Why Twilio Wasn’t Affected by Today’s AWS Issues

APR 22

Starting early this morning, Amazon Web Services experienced several service problems at one of its east coast datacenters. The outage impacted major sites across the Internet. The number of high profile sites affected by the issue shows both the amazing success of cloud services in enabling the current Internet ecosystem, and also the importance of solid distributed architectural design when building cloud services.

Twilio’s APIs and service were not affected by the AWS issues today. As we’ve grown and scaled Twilio on Amazon Web Services, we’ve followed a set of architectural design principles to minimize the impact of occasional, but inevitable issues in underlying infrastructure.

Unit-of-failure is a single host

Where possible, choose services and infrastructure that assume host failures happen. By building simple services composed of a single host, rather then multiple dependent hosts, one can create replicated service instances that can survive host failures.

For example, if we had an application that consisted of business logic component A, B, C each of which had to live on separate host, we could compose service group (A, B, C), (A, B, C)… or, we could create component pools (A, A, …), (B, B, …), (C, C, …). With the composition (A, B, C), a single machine failure would result in the loss of a whole system group. By decomposing resources into independent pools, a single host failure only results in the loss of a single host’s worth of functionality. We’ll cover more on the benefits and drawbacks of this approach in another post.

Short timeouts and quick retries

When failures happen, have software quickly identify those failures and retry requests. By running multiple redundant copies of each service, one can use quick timeouts and retries to route around failed or unreachable services.

  1. Make a request, if that request returns a transient error or doesn’t return within a short period of time (the meaning of short depends on your application).
  2. Retry the request to another instance of the service
  3. Keep retrying within the tolerance of the upstream service.

If you don’t fail fast and retry, distributed systems, especially those that are process or thread-based, can lock up as resources are consumed waiting on slow or dead services.

Idempotent service interfaces

Build services that allow requests to be safely retried. If you aren’t familiar with the concept, go read up on the wonderful world of idempotency.

"In computer science, the term idempotent is used more comprehensively to describe an operation that will produce the same results if executed once or multiple times."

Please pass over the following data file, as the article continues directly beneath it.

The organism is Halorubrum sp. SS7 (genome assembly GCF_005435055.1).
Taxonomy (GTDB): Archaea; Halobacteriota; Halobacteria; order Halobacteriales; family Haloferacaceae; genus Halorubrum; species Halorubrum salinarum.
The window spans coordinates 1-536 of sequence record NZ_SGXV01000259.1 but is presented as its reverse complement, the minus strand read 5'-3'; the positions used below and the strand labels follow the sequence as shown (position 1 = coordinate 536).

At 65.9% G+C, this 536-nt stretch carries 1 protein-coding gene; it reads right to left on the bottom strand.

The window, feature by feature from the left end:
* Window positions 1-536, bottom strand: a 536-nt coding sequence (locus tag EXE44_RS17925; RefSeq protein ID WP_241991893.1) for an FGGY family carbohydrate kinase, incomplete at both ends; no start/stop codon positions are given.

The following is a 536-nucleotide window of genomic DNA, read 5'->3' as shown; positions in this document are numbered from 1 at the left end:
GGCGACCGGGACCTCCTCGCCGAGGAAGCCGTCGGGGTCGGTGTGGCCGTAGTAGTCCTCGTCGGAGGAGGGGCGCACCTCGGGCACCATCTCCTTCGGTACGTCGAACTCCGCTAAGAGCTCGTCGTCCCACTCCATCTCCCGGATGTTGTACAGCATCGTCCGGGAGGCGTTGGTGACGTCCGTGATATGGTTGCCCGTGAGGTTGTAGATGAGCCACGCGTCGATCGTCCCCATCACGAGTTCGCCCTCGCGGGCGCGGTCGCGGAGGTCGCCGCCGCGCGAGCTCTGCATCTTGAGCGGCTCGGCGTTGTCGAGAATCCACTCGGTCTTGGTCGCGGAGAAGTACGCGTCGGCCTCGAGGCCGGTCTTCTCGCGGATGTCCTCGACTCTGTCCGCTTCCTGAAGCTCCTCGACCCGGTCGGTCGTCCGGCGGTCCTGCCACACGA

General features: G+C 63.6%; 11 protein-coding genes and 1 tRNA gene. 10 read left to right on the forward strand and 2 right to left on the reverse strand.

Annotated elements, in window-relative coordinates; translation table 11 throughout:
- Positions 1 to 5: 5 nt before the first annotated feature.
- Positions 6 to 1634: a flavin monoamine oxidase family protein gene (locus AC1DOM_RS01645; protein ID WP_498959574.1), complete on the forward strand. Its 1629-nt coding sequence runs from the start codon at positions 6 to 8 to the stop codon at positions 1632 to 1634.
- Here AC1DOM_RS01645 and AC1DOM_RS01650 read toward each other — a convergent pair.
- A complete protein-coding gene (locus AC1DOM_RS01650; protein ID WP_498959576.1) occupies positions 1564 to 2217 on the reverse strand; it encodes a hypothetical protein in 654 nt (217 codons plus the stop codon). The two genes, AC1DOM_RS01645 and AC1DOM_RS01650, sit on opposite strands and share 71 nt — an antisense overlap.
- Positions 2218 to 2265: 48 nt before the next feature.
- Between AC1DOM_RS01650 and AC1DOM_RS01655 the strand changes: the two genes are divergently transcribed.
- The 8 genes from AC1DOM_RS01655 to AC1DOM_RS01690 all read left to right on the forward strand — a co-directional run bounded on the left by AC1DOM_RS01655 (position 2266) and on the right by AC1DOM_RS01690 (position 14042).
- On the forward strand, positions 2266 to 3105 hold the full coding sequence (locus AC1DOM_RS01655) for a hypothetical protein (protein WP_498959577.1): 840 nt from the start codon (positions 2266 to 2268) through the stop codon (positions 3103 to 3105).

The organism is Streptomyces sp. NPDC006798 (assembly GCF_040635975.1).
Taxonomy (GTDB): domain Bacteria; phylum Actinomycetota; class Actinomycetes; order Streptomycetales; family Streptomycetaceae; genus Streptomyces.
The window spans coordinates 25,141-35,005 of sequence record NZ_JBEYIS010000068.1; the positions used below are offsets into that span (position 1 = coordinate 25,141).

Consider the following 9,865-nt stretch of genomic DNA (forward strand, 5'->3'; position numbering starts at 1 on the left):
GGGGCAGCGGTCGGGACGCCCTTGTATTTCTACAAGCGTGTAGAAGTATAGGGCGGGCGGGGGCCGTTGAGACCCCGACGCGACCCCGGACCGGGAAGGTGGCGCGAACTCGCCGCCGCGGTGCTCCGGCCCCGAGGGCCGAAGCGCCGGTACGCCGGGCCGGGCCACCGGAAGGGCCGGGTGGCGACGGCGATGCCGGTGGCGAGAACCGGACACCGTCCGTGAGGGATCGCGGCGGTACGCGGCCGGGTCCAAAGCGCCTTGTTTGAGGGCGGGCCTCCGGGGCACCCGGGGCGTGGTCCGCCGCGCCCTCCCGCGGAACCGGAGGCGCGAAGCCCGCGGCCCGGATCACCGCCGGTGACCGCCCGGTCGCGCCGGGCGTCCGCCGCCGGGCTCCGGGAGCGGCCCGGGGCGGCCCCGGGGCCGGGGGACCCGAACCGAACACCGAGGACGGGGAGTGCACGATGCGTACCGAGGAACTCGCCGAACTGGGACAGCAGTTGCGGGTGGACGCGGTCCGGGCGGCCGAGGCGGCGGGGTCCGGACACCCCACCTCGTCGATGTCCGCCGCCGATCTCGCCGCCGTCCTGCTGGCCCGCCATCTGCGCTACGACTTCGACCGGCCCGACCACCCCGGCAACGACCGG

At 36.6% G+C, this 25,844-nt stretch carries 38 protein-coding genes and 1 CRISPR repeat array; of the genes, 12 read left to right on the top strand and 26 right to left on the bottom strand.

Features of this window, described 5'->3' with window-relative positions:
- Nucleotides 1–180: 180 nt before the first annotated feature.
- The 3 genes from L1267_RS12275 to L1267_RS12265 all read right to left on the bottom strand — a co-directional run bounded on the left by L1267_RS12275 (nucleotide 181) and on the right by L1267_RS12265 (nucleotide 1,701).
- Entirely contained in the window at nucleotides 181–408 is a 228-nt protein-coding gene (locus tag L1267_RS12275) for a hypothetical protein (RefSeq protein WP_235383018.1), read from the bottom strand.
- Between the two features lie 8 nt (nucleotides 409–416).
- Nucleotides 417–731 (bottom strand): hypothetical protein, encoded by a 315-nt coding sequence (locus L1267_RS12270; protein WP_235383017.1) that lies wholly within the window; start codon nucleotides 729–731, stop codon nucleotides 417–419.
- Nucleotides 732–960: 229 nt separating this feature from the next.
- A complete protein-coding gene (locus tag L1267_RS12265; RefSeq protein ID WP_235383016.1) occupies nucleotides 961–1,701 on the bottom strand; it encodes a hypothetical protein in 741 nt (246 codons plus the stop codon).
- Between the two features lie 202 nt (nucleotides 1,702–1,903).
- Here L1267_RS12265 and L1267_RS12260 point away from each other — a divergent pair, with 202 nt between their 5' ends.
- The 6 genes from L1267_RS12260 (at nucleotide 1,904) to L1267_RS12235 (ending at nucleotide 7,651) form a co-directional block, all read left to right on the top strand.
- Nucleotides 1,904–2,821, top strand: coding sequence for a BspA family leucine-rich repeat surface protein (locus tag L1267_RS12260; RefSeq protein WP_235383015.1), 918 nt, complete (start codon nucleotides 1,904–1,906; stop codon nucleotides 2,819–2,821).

If the API of a dependent service is idempotent, that means it is safe to retry failed requests. (See #2 above) For example, if a service provides the capability to add money to a user’s account, an idempotent interface to that service allows failed request to that service to be safely retried. There’s a lot to this topic, we’ll make a point of covering it in much more detail in the future.

Small stateless services

Separate business logic into small stateless services that can be organized in simple homogeneous pools. Twilio’s infrastructure contains many service pools that implement parts of our voice and SMS APIs. For example, when you make a recording using the <Record> verb in TwiML, the work of post-processing the recording to improve the audio quality and upload it to persistent storage is provided by a pool of recording servers. The pool of stateless recording services allows upstream services to retry failed requests on other instances of the recording service. In addition, the size of the recording server pool can easily be scaled up and down in real-time based on load.

Relax consistency requirements

When strict consistency is not required, create pools of replicated and redundant read data. One of the most important conceptual separations you can do at an application level is to partition the reading and writing of data. For example, if there is a large pool of data that is written infrequently, separate the reads and writes to that data. By making this separation, one can create redundant read copies that independently service requests. For example, by writing to a database master and reading from database slaves, you can scale up the number of read slave to improve availability and performance.

The issues at AWS illustrate the need to carefully think through the design of cloud-hosted applications. We’ve highlighted several well-known best practices of distributed system design that have been helpful to us as we decide what software to build and what external services to integrate into Twilio.

[UPDATE] A central theme of the recent AWS issues has been the Amazon Elastic Block Storage (EBS) service. We use EBS at Twilio but only for non-critical and non-latency sensitive tasks. We’ve been a slow adopter of EBS for core parts of our persistence infrastructure because it doesn’t satisfy the “unit-of-failure is a single host principle.” If EBS were to experience a problem, all dependent service could also experience failures. Instead, we’ve focused on utilizing the ephemeral disks present on each EC2 host for persistence. If an ephemeral disk fails, that failure is scoped to that host. We are planning a follow-on post describing how we doing RAID0 striping across ephemeral disks to improve I/O performance.


This is one of the first posts to our new Twilio engineering blog. Our team is excited to share our experiences in building and scaling Twilio to utilize the capabilities of cloud platforms like Amazon AWS. If you are interested in this topic, there are several great blogs that cover problems building distributed systems.

Posted by Evan Cooke on April 22, 2011